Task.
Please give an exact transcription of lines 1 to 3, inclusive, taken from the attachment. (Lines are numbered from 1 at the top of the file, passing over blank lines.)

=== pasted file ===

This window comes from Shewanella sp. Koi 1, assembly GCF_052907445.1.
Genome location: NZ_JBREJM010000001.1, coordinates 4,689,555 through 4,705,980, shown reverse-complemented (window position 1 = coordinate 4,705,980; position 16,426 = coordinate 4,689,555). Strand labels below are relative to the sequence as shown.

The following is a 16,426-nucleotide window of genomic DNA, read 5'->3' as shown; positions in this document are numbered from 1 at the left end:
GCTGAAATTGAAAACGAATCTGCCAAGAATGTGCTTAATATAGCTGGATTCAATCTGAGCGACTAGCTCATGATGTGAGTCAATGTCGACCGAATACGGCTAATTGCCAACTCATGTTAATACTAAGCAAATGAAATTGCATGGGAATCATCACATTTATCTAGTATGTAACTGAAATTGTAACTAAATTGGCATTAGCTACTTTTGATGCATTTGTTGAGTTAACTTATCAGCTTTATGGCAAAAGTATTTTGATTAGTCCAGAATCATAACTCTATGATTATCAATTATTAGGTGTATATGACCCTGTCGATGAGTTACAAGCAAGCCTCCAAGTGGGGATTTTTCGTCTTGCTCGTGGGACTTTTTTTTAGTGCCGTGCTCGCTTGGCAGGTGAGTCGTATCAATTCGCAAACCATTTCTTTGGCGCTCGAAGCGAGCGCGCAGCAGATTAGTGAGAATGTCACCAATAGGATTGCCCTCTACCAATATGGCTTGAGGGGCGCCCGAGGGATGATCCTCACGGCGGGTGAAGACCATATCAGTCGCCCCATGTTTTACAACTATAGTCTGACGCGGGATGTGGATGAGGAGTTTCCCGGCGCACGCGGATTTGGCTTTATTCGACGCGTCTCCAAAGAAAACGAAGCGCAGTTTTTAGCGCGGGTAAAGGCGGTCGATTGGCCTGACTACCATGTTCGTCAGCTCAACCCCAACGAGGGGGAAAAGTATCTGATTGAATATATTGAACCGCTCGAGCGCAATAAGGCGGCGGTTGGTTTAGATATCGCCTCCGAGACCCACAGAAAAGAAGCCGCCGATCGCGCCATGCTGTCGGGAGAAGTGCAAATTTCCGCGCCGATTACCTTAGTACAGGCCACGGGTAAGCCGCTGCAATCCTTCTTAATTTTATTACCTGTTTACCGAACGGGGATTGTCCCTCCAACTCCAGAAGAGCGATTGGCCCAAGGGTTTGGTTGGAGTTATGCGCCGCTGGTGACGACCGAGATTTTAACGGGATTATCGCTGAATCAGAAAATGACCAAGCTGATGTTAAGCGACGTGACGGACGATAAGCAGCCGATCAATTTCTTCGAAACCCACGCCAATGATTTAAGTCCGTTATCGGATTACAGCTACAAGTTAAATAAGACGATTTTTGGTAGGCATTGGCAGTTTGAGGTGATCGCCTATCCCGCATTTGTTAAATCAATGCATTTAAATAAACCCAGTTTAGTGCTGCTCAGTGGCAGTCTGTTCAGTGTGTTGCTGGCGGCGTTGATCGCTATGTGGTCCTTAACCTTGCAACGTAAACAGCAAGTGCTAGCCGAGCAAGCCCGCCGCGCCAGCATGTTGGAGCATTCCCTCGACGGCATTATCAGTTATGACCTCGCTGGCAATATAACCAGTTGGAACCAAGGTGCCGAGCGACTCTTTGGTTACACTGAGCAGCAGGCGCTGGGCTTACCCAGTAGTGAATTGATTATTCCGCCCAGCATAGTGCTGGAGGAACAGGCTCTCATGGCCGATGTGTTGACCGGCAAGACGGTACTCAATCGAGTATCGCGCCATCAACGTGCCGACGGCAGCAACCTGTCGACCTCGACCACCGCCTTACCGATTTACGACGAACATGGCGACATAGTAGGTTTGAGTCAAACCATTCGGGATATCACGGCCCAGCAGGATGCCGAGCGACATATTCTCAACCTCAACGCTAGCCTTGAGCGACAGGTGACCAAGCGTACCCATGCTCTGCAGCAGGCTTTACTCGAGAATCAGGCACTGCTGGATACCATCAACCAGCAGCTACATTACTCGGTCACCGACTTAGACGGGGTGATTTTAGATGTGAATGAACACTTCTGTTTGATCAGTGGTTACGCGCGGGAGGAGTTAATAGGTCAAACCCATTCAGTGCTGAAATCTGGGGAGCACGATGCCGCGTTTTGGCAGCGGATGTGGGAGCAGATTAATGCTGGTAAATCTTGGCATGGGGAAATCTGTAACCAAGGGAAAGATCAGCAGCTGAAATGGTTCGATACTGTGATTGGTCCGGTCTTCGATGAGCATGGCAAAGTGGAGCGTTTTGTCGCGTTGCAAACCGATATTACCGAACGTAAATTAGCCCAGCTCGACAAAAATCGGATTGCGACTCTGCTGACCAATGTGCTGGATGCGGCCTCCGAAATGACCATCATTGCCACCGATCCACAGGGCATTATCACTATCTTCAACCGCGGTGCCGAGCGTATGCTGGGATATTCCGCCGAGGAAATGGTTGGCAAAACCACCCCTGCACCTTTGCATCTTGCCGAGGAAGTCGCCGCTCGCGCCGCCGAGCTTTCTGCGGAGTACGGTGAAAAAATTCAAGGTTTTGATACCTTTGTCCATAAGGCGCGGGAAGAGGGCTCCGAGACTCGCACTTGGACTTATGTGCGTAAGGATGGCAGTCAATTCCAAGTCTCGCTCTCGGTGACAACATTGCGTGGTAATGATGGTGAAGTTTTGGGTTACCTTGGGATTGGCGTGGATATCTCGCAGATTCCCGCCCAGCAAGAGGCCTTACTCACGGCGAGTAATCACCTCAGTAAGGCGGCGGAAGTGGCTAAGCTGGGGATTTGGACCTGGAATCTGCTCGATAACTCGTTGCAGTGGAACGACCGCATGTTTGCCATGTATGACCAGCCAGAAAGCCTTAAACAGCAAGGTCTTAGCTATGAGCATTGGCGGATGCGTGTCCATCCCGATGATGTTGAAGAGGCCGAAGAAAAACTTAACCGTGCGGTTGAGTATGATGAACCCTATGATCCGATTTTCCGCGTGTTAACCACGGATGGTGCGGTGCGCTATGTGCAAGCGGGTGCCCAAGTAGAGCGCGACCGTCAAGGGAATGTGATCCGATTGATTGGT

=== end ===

This window comes from Shewanella sp. Koi 1, assembly GCF_052907445.1.
Genome location: NZ_JBREJM010000001.1, coordinates 4,689,555 through 4,705,980, shown reverse-complemented (window position 1 = coordinate 4,705,980; position 16,426 = coordinate 4,689,555). Strand labels below are relative to the sequence as shown.

The following is a 16,426-nucleotide window of genomic DNA, read 5'->3' as shown; positions in this document are numbered from 1 at the left end: